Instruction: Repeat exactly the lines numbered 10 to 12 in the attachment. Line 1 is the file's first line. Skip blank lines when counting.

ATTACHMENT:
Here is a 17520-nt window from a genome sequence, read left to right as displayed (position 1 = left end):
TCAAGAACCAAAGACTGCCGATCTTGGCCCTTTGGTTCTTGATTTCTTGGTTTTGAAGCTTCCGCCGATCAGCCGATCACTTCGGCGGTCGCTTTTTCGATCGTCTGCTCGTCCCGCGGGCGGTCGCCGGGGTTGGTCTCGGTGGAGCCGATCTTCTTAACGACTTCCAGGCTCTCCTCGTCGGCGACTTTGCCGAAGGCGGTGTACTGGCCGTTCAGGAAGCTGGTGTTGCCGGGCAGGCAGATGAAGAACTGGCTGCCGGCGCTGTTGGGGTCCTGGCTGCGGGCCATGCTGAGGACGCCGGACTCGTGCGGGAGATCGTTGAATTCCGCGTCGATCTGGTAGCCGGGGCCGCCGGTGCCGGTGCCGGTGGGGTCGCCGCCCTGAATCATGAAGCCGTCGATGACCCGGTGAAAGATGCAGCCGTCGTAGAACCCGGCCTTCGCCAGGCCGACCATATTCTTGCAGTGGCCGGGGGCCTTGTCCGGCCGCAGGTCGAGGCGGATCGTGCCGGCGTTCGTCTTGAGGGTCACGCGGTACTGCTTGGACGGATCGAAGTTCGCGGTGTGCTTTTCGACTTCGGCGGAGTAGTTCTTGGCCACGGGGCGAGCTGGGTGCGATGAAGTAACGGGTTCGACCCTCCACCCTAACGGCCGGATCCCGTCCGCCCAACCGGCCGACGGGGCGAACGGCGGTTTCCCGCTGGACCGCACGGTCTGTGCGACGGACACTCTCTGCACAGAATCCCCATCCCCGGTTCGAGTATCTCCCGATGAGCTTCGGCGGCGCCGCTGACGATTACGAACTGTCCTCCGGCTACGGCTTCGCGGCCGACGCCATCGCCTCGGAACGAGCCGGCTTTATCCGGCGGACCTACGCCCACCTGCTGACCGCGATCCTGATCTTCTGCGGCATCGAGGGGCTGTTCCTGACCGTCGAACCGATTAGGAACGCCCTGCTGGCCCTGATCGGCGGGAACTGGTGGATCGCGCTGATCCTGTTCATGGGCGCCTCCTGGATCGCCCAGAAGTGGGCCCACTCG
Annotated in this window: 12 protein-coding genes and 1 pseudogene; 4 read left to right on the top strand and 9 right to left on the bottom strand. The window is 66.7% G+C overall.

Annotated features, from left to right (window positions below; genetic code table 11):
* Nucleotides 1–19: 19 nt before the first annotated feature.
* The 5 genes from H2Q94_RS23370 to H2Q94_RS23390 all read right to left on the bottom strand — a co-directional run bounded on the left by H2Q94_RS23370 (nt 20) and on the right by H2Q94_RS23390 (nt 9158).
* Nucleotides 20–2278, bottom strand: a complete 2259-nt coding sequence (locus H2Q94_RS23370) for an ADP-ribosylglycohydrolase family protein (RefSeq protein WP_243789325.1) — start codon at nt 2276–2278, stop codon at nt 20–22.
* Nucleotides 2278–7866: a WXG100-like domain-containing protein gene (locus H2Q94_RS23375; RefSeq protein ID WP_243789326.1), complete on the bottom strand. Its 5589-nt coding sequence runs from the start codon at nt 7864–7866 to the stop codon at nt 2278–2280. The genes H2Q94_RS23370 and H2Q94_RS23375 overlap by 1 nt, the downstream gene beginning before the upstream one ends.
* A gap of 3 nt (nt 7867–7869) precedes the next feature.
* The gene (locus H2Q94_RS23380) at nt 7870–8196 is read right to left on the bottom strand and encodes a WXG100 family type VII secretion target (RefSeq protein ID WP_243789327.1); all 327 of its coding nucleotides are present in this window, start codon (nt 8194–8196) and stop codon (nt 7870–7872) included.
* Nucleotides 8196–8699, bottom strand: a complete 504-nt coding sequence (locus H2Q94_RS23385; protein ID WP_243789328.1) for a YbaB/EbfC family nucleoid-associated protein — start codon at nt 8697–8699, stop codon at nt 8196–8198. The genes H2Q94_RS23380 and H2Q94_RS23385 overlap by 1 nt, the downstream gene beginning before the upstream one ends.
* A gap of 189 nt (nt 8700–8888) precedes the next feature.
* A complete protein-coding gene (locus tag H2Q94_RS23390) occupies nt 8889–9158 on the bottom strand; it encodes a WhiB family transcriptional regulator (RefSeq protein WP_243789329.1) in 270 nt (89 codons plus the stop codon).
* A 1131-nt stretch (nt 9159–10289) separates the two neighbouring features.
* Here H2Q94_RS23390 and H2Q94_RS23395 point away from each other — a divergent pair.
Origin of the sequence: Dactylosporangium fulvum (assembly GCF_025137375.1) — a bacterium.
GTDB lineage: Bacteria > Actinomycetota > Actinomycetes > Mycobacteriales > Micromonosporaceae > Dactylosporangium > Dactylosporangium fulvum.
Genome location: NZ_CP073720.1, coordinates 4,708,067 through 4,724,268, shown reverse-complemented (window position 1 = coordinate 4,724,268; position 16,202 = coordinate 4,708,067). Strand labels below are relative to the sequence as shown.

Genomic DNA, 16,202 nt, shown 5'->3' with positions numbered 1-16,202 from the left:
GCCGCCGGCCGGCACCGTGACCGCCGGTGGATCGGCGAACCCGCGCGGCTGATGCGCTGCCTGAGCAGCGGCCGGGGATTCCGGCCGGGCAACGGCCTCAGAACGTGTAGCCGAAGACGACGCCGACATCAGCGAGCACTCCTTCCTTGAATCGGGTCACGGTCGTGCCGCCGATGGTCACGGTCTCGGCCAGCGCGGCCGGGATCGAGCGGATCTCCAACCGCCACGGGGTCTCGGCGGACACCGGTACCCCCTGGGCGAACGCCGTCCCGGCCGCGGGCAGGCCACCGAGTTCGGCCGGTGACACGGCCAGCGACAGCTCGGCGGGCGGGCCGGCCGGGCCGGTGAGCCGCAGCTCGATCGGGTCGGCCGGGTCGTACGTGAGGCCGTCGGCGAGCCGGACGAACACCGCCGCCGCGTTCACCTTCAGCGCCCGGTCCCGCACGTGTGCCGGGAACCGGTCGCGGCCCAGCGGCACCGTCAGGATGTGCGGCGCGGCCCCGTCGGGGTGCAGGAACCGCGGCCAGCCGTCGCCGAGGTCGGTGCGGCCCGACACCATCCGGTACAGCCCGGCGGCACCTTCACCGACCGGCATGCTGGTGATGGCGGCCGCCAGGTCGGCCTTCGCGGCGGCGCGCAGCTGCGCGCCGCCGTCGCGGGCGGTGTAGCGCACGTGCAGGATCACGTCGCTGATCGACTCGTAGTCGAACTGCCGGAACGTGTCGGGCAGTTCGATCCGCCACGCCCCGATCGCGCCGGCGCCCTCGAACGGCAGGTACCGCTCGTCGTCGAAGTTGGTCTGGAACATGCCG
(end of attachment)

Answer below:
* The gene (locus H2Q94_RS23380) at nt 7870–8196 is read right to left on the bottom strand and encodes a WXG100 family type VII secretion target (RefSeq protein ID WP_243789327.1); all 327 of its coding nucleotides are present in this window, start codon (nt 8194–8196) and stop codon (nt 7870–7872) included.
* Nucleotides 8196–8699, bottom strand: a complete 504-nt coding sequence (locus H2Q94_RS23385; protein ID WP_243789328.1) for a YbaB/EbfC family nucleoid-associated protein — start codon at nt 8697–8699, stop codon at nt 8196–8198. The genes H2Q94_RS23380 and H2Q94_RS23385 overlap by 1 nt, the downstream gene beginning before the upstream one ends.
* A gap of 189 nt (nt 8700–8888) precedes the next feature.